Modular design chosen for Montréal’s new transit network

by nithya_caleb | April 17, 2018 10:19 am

One of North America’s largest public transportation projects, the Réseau Express Métropolitain[1] (REM) hopes to transform the public transport experience in the Greater Montréal Region with its architecture and design.

Construction has already begun on the network that will connect Montréal-Trudeau International Airport[2] with Montréal’s downtown core as well as the south and north shores of the Greater Montréal Region.

Lemay[3], Perkins+Will[4], and Bisson Fortin[5] have designed an integrated, sustainable system of light-rail train stations, woven into urban, industrial, and natural landscapes, as part of NouvLR General Partnership’s contract for the 67-km (41.6-mi) network.

Each REM train station was designed to be built as a configuration of shared modular components. These prefabricated components will allow for easy, efficient, and environmentally sustainable construction, as well as cost-effective customization to account for local context, topology, and geography. Moreover, this “kit of parts” approach ensures while each station has its own look and feel, it still reflects the unified brand esthetic of the entire REM network.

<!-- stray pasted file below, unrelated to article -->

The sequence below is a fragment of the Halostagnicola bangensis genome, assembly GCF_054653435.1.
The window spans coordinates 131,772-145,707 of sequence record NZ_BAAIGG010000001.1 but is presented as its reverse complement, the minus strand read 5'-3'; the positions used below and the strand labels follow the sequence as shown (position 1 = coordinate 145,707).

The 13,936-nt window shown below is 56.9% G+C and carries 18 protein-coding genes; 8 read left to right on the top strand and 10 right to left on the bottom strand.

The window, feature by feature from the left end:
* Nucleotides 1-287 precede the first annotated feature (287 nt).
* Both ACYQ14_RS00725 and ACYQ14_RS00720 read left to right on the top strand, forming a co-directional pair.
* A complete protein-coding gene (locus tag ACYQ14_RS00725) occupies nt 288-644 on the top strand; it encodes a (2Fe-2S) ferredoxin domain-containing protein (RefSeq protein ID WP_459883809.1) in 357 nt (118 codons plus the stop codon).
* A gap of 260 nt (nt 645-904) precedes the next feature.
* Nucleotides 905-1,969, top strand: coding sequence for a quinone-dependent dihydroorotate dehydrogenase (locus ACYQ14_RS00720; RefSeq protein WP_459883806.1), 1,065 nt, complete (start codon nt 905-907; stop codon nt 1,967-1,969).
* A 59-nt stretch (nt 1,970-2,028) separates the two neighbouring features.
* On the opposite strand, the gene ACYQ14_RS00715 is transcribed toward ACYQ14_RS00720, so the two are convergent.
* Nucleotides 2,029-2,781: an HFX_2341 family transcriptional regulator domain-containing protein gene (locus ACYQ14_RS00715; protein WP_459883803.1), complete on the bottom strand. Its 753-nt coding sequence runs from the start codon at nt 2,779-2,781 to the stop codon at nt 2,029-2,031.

The stations’ design incorporates ample glazing, maximizing daylight, enhancing security, and facilitating wayfinding. It also optimizes the visual connection between the stations, the railway cars, and their environment.

Wood is employed in every station’s ceiling, adding warmth and esthetic continuity while celebrating Québec’s timber industry.

Additionally, the multimodal network will support pedestrian, cyclist, and bus access, and in three locations, metro access.

  1. Réseau Express Métropolitain:
  2. Montréal-Trudeau International Airport:
  3. Lemay:
  4. Perkins+Will:
  5. Bisson Fortin:
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